For purposes of clarity, the lower edge of wiper/seal plate 155 is shown slightly elevated above protective cover 45a of the magnet track 42a. It will be understood that, under normal circumstances, the wiper/seal plate 155 will be biased against protective cover 45a by the magnetic attraction of machine screws 156 by magnets 43a. Since there is a wiper/seal assembly at both ends of both carriages 18 and 19, it will be understood that each of the magnet tracks 42 and 42a will be constantly wiped by two wiper/seal plates during traverse of the gantry assembly 15 in the directions of the X-axis. This will not only tend to keep the top surface of the protective layers 45 and 45aclean, but will actually form a seal (there being a wiper/seal plate at either end of each carriage) for those areas of each magnet track 42 and 42awhich the linear motors 35 and 35a overlie at any given time. The wiper/seal plate 155 should be made of a material which is highly resistant to wear.
Reference is now made to FIG. 19. FIG. 19 is similar to FIG. 18 and illustrates the same end of carriage 19. As is shown in FIG. 19, the carriage 19 is provided with a protective cover, generally indicated at 167. The cover 167 comprises a first part 168 which is of a length substantially equal to the length of carriage 19. The cover part 168 comprises a lower in-turned flange 168a, a vertical side wall 168b, a horizontal top 168c and a down turned narrow flange 168d. The carriage cover 167 has a second part 169 which comprises a vertical wall to which the flange 168d is attached by screws, one of which is shown at 170. Part 169 also is of a length substantially equal to the length of carriage 19. It will be noted that the vertical wall portions 168b and 169 of carriage cover 167 are attached to the longitudinal edges of the main body portion 28a of carriage 19 by machine screws, shown at 171 and 172. It will be noted that the vertical walls 168b and 169 extend from a point just above the top surface of the rear or beam-side main frame portion 4 to an upper position defined by the carriage cover top 168c which extends transversely of the carriage just beneath the bottom edge of protective panel 125 and just beneath the gantry box 50 (not shown). It will be understood that the carriage cover top 168c will have an opening formed therein to accommodate torsion panel 96a, the snubber bushing 109 and snubber pin 110 and the gantry pin 114, carriage pin 116 and link 119 (not shown). It will be understood that the carriage cover for carriage 18 will be substantially identical and will constitute a mirror image of carriage cover 167. The ends of carriage cover 167 are provided with bellows mounting plates, one of which is shown at 173 in FIG. 19. It will be understood that the bellows plate at the other end of carriage 19 and the bellows plates for carriage 18 will be identical so that a description of bellows mounting plate 173 can stand as a description of all of the bellows mounting plates.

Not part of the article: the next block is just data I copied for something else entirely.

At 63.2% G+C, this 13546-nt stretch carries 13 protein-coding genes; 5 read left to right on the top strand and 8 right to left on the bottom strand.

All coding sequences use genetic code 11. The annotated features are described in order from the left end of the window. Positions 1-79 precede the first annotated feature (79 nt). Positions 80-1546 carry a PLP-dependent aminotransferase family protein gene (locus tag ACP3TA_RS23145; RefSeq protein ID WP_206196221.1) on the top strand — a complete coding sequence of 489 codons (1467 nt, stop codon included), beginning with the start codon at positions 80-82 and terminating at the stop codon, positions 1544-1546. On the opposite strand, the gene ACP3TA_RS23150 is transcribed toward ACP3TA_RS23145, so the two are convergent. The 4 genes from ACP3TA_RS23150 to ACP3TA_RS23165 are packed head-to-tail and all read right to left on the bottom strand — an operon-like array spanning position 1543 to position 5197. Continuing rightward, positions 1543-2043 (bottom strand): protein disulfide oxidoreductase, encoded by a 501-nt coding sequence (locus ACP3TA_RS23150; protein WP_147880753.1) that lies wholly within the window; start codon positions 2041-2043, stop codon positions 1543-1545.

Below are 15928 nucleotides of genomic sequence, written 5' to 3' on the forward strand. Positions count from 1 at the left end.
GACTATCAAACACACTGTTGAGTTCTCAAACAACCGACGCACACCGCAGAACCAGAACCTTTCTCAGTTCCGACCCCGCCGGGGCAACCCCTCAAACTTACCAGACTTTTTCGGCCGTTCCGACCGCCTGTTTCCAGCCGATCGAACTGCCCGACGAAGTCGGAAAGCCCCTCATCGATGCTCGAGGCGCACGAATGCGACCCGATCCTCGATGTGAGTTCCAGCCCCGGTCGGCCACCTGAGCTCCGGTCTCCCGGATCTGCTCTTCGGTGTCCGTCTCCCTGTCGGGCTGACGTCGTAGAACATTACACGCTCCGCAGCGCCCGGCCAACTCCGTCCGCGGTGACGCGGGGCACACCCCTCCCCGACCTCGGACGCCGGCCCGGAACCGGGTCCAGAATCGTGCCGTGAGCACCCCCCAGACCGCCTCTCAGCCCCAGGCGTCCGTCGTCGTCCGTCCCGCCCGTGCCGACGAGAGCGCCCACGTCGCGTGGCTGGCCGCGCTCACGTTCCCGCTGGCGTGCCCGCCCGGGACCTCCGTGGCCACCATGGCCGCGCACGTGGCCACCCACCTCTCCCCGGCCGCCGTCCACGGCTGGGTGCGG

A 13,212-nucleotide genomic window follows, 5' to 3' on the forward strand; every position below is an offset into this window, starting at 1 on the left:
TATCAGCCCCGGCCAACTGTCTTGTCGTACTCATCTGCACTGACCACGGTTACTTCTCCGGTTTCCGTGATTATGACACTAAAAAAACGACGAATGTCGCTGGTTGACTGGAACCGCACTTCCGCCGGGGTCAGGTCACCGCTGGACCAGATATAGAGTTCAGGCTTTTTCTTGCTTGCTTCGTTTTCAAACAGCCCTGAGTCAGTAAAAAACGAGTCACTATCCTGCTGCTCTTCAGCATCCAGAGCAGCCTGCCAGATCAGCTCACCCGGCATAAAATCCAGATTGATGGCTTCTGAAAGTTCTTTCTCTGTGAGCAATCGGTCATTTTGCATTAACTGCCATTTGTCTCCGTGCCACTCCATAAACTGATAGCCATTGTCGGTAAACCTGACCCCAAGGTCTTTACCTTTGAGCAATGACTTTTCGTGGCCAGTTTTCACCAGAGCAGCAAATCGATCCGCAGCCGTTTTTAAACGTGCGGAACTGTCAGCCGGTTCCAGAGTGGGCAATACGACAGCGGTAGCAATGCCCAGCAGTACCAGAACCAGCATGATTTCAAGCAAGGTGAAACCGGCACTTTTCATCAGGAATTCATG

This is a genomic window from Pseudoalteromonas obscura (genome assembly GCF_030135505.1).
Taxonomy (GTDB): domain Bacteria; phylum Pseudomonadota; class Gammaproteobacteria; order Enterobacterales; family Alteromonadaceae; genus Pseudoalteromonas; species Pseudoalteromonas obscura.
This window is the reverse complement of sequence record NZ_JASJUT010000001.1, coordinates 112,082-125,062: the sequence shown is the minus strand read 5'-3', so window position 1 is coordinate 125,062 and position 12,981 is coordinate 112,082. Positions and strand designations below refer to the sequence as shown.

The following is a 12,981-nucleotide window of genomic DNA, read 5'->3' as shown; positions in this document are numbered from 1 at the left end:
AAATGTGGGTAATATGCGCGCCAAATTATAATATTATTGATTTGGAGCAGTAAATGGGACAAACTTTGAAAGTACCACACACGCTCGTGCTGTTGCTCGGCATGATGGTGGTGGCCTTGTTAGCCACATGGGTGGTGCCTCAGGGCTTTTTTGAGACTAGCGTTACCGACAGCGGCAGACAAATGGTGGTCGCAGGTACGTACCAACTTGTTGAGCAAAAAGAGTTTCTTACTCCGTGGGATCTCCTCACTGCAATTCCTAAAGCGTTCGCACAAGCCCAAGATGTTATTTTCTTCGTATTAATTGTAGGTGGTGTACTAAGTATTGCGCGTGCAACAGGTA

Bellows mounting plate 173 is a rectangular member having the same external dimensions as carriage cover 167. The bellows mounting plate has a notch formed therein extending upwardly from its bottom edge. The notch is generally indicated 174 and comprises vertical end edges 174a and 174b terminating in horizontal edge portions 174c and 174d, the ends of which meet in an arcuate edge portion 174e. The bellows mounting plate 173 is provided with a pair of upstanding foam strips 175 and 176, joined by a horizontal foam strip 177. Adjacent the outside edges of foam strips 175, 176 and 177 there are located strips of hook and loop type fastener tape 178, 179 and 180.
The bellows mounting plate is mounted to the cover member 159 (see FIG. 18) by flat head screws 181 and 182 which pass through the bellows mounting plate, the holes 165 and 166 in cover plate 159 and threadedly engaged in the threaded holes 163 and 164 of seal mounting plate 147. As is clear from FIG. 20, when so mounted the bellows mounting plate 173 is located slightly above the top surface of rear or beam-side main frame portion 4 and is in abutment with the end edges of carriage cover 167.
In FIG. 20, a conventional bellows is generally indicated at 183 and is shown in cross-section. The bellows is made up of a series of bellows frames, two of which are shown at 184 and 185 with the usual flexible foldable material therebetween indicated at 186. That bellows frame 184 adjacent bellows mounting plate 173 has an inverted U-shaped arrangement of hook and loop type tape 187 corresponding to the hook and loop type tape elements 178, 179 and 180 of the bellows mounting plate 173. As a consequence, when the bellows frame member 184 is pressed against the bellows mounting plate 173, there will be a firm attachment therebetween by virtue of the corresponding hook and loop tape elements. In addition, the bellows frame 184 is held pressed against the foam elements 175, 176 and 177 of the bellows mounting plate forming a seal. Such a seal is of importance. Since the linear motors are capable of moving the gantry assembly 15 at high speed, as the bellows expand, they tend to suck in foreign material, a momentary vacuum being created during a rapid traverse.
Modifications may be made in the invention without departing from the spirit of it.
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|U.S. Classification||219/121.67, 428/116, 219/121.78|
|Cooperative Classification||B23K37/0235, B23K26/38, Y10T428/24149, B23K26/10, B23K26/0884|
|European Classification||B23K26/38, B23K37/02F8, B23K26/10, B23K26/08L2B|
|Sep 20, 1996||AS||Assignment|
Owner name: CINCINNATI INCORPORATED, OHIO
Free format text: ASSIGNMENT OF ASSIGNORS INTEREST;ASSIGNORS:GRAF, RAYMOND J.;SMYTH JR., DALE C.;WINTRING, JEFFREY D.;AND OTHERS;REEL/FRAME:008152/0046;SIGNING DATES FROM 19960715 TO 19960722
|Jun 15, 1999||CC||Certificate of correction|
|May 30, 2002||FPAY||Fee payment|
Year of fee payment: 4
|Apr 11, 2006||FPAY||Fee payment|
Year of fee payment: 8
|May 21, 2010||FPAY||Fee payment|
Year of fee payment: 12
|Apr 1, 2011||AS||Assignment|
Owner name: FIRST BUSINESS CAPITAL CORP., WISCONSIN
Free format text: SECURITY AGREEMENT;ASSIGNOR:CINCINNATI INCORPORATED;REEL/FRAME:026067/0495
Effective date: 20110324